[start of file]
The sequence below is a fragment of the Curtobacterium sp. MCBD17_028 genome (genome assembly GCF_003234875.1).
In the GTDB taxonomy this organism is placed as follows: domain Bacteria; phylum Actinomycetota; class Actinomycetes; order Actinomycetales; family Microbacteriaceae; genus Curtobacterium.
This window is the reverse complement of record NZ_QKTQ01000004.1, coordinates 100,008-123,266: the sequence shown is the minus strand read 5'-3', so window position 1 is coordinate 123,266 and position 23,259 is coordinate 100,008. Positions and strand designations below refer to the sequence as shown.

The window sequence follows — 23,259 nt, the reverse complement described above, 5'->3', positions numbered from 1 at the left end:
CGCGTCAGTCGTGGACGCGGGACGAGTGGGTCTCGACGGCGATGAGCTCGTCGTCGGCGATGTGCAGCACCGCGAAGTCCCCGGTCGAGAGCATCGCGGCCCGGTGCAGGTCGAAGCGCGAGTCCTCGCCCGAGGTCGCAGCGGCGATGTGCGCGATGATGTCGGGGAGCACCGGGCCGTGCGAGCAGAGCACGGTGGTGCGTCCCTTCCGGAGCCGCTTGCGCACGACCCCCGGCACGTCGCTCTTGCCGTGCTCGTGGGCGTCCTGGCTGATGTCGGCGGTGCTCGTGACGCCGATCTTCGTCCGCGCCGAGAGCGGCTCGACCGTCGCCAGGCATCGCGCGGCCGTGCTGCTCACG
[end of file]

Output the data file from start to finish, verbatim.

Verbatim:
The sequence below is a fragment of the Curtobacterium sp. MCBD17_028 genome (genome assembly GCF_003234875.1).
In the GTDB taxonomy this organism is placed as follows: domain Bacteria; phylum Actinomycetota; class Actinomycetes; order Actinomycetales; family Microbacteriaceae; genus Curtobacterium.
This window is the reverse complement of record NZ_QKTQ01000004.1, coordinates 100,008-123,266: the sequence shown is the minus strand read 5'-3', so window position 1 is coordinate 123,266 and position 23,259 is coordinate 100,008. Positions and strand designations below refer to the sequence as shown.

The window sequence follows — 23,259 nt, the reverse complement described above, 5'->3', positions numbered from 1 at the left end:
CGCGTCAGTCGTGGACGCGGGACGAGTGGGTCTCGACGGCGATGAGCTCGTCGTCGGCGATGTGCAGCACCGCGAAGTCCCCGGTCGAGAGCATCGCGGCCCGGTGCAGGTCGAAGCGCGAGTCCTCGCCCGAGGTCGCAGCGGCGATGTGCGCGATGATGTCGGGGAGCACCGGGCCGTGCGAGCAGAGCACGGTGGTGCGTCCCTTCCGGAGCCGCTTGCGCACGACCCCCGGCACGTCGCTCTTGCCGTGCTCGTGGGCGTCCTGGCTGATGTCGGCGGTGCTCGTGACGCCGATCTTCGTCCGCGCCGAGAGCGGCTCGACCGTCGCCAGGCATCGCGCGGCCGTGCTGCTCACG